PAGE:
When trying to access your data tier, you [may] encounter the browser’s built in security feature that does not allow you to make XMLHttpRequest object requests to a different domain (see Same Origin Policy).
UPDATE 10-24-2012: To get CORS working in IE8 and IE9, use
XDomainRequest using the object’s
onload (the equivalent of the
onreadystatechange event). IE10 natively supports CORS using XMLHttpRequest.
UPDATE 10-21-2012: Well, I had some pretty significant issues trying to get CORS working across a different sub-domain AND port. In my case, the origin server was
https://my.server.com and the request server was
https://other.server.com:5555. Using only the below technique did not work. After some extensive research and some help with a colleague of mine, we figured it out. Here are the changes we did to get it up and running with the above scenario.
DISCLAIMER: THIS ONLY WORKS WITH CHROME, SAFARI, AND FIREFOX! INTERNET EXPLORER (VERSION 9 IN MY CASE) DID NOT WORK. I DID SOME INITIAL RESEARCH AND FOUND THAT YOU MAY HAVE TO USE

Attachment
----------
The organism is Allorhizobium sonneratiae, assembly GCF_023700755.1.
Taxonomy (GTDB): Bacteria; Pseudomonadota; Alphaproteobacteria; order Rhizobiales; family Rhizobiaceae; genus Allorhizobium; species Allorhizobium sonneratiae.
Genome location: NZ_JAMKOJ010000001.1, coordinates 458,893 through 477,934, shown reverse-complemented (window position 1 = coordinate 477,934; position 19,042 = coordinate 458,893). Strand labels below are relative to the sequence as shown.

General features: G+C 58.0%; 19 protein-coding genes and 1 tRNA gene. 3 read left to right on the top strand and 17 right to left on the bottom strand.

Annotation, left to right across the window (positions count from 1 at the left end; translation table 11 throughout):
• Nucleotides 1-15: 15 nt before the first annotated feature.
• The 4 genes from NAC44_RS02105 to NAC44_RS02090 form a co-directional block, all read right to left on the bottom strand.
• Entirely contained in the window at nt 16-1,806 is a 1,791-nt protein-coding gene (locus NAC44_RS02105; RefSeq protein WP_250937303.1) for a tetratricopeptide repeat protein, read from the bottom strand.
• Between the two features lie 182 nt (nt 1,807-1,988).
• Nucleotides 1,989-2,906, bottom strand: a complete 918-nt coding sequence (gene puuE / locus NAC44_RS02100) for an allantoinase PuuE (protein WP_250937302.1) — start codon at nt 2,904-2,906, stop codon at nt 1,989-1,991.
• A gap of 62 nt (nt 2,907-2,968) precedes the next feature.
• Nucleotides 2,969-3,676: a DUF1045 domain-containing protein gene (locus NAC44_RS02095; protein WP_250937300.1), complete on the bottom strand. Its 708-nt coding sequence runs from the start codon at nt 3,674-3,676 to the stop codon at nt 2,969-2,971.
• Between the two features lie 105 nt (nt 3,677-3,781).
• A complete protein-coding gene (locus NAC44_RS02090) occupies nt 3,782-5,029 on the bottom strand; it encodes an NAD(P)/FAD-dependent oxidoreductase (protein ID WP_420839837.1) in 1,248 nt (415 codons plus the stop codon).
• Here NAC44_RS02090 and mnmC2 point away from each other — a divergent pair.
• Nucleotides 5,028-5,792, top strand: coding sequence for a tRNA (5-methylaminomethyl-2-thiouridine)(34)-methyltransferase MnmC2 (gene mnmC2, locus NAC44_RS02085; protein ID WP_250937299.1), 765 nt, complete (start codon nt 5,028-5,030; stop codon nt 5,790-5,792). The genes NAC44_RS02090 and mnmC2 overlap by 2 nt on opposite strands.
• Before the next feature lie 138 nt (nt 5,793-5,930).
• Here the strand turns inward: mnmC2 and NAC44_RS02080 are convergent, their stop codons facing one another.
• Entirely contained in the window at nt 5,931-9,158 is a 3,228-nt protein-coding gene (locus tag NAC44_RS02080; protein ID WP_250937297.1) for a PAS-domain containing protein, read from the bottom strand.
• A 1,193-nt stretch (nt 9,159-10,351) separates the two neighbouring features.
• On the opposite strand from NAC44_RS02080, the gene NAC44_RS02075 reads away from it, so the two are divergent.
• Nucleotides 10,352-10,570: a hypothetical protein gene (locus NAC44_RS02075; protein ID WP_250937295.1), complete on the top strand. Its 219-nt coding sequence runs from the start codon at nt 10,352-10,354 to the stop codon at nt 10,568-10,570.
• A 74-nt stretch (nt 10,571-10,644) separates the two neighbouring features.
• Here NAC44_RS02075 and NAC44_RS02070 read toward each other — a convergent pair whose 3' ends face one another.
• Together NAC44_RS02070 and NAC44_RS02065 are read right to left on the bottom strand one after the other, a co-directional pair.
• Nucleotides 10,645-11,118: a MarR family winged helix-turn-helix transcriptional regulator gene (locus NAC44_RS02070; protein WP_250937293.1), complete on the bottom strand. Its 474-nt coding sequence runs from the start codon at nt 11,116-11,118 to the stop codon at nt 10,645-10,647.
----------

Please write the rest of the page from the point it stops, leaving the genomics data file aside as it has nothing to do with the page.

XDomainRequest FOR ANY CROSS DOMAIN REQUESTS IN IE8 AND IE9 INSTEAD OF
XMLHttpRequest. HERE IS A GOOD ARTICLE ON HOW CORS WORKS IN IE9.
Now that we have the disclaimer out of the way, you’ll need to add the following to your web server response headers:
Access-Control-Allow-Origin: https://other.server.com:5555 Access-Control-Allow-Credentials: true Access-Control-Allow-Methods: OPTIONS, GET, POST Access-Control-Allow-Headers: Content-Type, Depth, User-Agent, X-File-Size, X-Requested-With, If-Modified-Since, X-File-Name, Cache-Control
Next, I’ve seen this specifically in Chrome and Firefox. What essentially occurs is that the browser will send an initial OPTIONS request for the cross domain resource first. The browser then verifies from the cross domain server that
Access-Control-Allow-Origin is ALSO enabled. So you’ll need to make sure that the following is set on the cross domain server specifically for the resource being requested:
Access-Control-Allow-Origin: * Access-Control-Allow-Headers: X-Requested-With
It’s probably a good idea to keep the
Access-Control-Allow-Origin to be set at
- Use JSONP (JSON with padding)
- Use CORS (Cross-origin resource sharing)
CORS is accomplished by simply sending a specific header from the server:
Access-Control-Allow-Origin: http://domain.com:8080 http://foo.domain.com http://*.domain.com
There are other headers available, as specified from W3. Note that most of the major web browsers support CORS (e.g. Gecko based browsers such as Firefox, WebKit based browsers such as Chrome and Safari, and Trident based browsers such as IE). For more info on supported browsers, see Wikipedia.